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2 Bumps

How can I deal with my DD's temper tantrums?

My DD is 15 months old now,she is a very nice girl,and not aggressive by nature,she never saw anyone hitting or beating someone else, she kisses me alooot, But when she gets mad,she starts hitting me,hitting herself, hitting anyone who tries to hold her.
Whenever I try to tell her "No,don't do that to mummy" she doesn't understand,she's only 1 years and 3 months,please tell me what to do with her!!

 
newmom300

Asked by newmom300 at 2:37 PM on Jul. 4, 2011 in Toddlers (1-2)

Level 10 (405 Credits)
This question is closed.
Answers (6)
  • Is she getting mad because of something you did? Such as stop her from doing something? Or take something from her (because maybe it was dangerous or could break?) that she wanted to keep? Or perhaps she gets mad when you try to put her in her carseat if she's not ready to stop or go/leave? If these are the situations that are frustrating her, then you can mirror this back to her verbally. If you do this, it is more likely that you can "reach" her because you won't be completely resisting her or rejecting her when you try to correct her behavior. (She experiences your "don't do that" as a negation, but if you can connect BEFORE trying to correct, it won't be as likely to trigger intense defensiveness.)
    First take a moment to really get it and know in yourself what has gone on/why she is upset. Then reflect that to her with your caring attitude/tone & words. Don't explain "why" you took the item or how it's time to go;
    girlwithC

    Answer by girlwithC at 9:07 PM on Jul. 4, 2011

  • just focus on what happened: "You were having fun with that & mummy took it from you. You wanted it back & mummy didn't give it back!" Or "You were excited to get those scissors, and mummy took them right away!" Or "You didn't want to get into your seat & mummy put you there, anyway." Whatever it is, reflect it simply & directly. Resist any temptation to "acknowledge" her feelings & then explain why should shouldn't be upset...anything followed by "but" is doing just that! ("I know you don't want to go, but we have to leave now because we have an appointment to keep" etc.) Focus on her experience & what she's upset about; this is the best way to ease her upset (or at least let her have it & begin to work through it) because it gives her PERMISSION (so she doesn't have to "argue" against your suggestion that she shouldn't be upset.)
    I would hold her hands (if she is hitting, initially) & focus on reflecting in this way. Give
    girlwithC

    Answer by girlwithC at 9:12 PM on Jul. 4, 2011

  • lots of validation, rather than focusing on how hitting is a problem (but you're still preventing her from hitting, just not focusing verbally on how she "must stop.") The validation should help relieve some of the frustration that prompts her to hit, while affirming all the underlying reasons/impulses that are behind the hitting. The validation, through your verbal expression, also is modeling a different way of handling/expressing/processing the feelings that are behind the hitting, so you are focusing on what TO do, or in other words, you're focusing on what you DO want not on what you don't want.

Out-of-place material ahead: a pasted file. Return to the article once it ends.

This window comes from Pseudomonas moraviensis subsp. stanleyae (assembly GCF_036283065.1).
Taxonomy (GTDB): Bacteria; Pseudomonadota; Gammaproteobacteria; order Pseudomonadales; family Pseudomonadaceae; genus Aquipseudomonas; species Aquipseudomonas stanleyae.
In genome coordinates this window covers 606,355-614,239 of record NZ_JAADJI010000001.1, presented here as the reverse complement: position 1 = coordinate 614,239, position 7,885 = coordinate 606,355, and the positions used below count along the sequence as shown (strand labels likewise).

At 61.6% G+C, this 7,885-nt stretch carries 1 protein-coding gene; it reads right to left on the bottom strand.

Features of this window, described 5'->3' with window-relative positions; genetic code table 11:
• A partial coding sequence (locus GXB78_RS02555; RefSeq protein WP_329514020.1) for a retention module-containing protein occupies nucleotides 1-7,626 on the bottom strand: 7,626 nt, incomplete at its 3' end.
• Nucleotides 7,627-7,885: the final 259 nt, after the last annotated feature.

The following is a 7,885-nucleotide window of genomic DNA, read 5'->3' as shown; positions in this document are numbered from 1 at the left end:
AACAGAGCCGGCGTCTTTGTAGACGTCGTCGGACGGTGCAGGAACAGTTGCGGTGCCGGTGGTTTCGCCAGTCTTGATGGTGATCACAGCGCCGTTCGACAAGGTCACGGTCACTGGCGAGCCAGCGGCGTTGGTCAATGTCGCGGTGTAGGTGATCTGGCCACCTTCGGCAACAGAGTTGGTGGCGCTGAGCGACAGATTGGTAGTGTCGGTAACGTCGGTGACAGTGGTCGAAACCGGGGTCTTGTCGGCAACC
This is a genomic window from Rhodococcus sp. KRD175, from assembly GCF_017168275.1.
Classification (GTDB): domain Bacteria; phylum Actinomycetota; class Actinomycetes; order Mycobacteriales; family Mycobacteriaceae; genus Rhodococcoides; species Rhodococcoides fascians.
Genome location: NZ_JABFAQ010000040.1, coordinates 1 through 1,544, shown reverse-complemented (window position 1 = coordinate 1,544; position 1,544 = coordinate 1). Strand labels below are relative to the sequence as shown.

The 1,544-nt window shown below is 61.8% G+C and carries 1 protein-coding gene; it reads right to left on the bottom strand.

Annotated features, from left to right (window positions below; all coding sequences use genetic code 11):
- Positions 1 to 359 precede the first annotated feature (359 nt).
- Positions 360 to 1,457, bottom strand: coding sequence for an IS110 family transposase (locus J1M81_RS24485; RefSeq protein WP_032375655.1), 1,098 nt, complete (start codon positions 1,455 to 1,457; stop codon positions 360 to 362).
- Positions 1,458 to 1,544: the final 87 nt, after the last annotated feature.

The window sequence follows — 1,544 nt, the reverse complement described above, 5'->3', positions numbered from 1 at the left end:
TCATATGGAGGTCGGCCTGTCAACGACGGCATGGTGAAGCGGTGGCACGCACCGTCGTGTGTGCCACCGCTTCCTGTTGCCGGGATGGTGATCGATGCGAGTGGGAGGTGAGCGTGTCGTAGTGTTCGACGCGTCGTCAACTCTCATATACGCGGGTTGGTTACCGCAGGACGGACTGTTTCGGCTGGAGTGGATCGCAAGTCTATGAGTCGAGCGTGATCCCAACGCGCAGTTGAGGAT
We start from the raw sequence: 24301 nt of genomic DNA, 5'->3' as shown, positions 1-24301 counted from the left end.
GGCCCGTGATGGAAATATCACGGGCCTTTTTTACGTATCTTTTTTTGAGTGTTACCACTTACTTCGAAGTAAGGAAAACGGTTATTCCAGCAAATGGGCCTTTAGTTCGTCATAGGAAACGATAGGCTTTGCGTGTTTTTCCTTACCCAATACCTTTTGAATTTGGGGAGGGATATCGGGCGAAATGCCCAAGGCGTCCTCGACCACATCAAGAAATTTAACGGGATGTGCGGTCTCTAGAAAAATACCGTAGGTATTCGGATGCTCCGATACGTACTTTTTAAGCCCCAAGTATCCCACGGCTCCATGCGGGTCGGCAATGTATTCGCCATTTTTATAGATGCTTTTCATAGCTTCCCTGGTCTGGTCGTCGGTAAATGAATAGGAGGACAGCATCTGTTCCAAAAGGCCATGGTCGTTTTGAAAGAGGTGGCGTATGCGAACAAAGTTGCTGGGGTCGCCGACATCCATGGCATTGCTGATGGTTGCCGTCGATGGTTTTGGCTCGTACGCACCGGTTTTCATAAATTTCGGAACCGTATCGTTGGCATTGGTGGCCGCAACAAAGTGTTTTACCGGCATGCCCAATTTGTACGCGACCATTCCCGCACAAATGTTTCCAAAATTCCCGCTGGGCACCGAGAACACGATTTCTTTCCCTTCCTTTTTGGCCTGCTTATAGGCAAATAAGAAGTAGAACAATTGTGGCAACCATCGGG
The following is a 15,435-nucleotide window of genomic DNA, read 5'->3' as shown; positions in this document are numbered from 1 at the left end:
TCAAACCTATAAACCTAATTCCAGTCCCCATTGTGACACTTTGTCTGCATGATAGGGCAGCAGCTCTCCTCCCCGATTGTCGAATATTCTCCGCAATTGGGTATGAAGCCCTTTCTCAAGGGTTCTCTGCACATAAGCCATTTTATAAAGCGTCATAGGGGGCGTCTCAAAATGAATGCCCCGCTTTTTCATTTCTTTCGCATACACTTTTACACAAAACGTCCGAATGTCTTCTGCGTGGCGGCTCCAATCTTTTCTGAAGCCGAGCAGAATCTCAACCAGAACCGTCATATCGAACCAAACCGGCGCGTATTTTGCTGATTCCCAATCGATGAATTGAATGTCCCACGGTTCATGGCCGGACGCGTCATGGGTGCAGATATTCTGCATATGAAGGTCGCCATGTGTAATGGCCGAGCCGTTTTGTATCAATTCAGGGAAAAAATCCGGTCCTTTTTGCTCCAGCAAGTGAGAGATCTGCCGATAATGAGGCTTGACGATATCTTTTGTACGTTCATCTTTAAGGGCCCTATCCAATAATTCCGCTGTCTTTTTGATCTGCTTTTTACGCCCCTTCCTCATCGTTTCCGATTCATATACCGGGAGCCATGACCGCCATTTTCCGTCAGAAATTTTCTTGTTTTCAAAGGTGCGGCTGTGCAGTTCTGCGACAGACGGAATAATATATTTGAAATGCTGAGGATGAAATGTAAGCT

If you find that she persists in hitting, you can validate her feelings & kindly say something like, "You want good things. You just want to have fun & you want mummy to understand & help you. You're so mad you were hitting, but hitting hurts. When you feel like hitting, you just need help. So ask for help, instead." (I
    girlwithC

    Answer by girlwithC at 9:20 PM on Jul. 4, 2011

  • showed my twin sons the sign for "help" when they were 16 months old, and I modeled them calling "MAMA!" loudly & signing "help." This was the earliest way of asking for help--instead of biting each other. Or calling for help when bit, instead of biting back! Eventually, "asking for help" meant speaking up instead of acting out--saying how much he wanted that toy & asking for it, or saying he didn't like being pushed/hit and saying STOP!, instead of acting out those same things by grabbing, pushing, biting, hitting, crying, or hitting back, etc.)
    Since the hitting happens while you are there, obviously, "asking for help" is not calling for your involvement but reminding of another way to handle the frustration that prompts the hitting....The alternative you offer is modeling full expression of the frustration & all feelings related to it. So you give her the words to complain & plead her case. So she can say "Don't" or "stop
    girlwithC

    Answer by girlwithC at 9:26 PM on Jul. 4, 2011

  • that!" or "I don't like that" or "I don't want to do this." (Or at least you can realize that this is what is going on, & you can reflect it back to her so she is seen & felt.) In this way, you witness the frustration & realize what her issue is, and then you "allow" her feelings about it. It is really hard to face that someone with all the power realizes what you want, or how unhappy you are with a decision, and still goes on with it. (i.e., they COULD change but they don't.) It is even worse when you aren't supposed to express your upset about that situation.
    We don't have to "give in" and we certainly can hold a valid limit even if our child is upset about it, but we also can acknowledge their feelings of upset when faced with that limit & their inability to change it. The more you can accept her feelings ABOUT frustrating situations, the more she will be able to freely express the upset & then move on.
    Hope this helps...
    girlwithC

    Answer by girlwithC at 9:33 PM on Jul. 4, 2011

  • Oh wow "girlwithC" ..this is amazing.u helped me alot! thank u so much!!
    newmom300

    Comment by newmom300 (original poster) at 9:08 AM on Jul. 12, 2011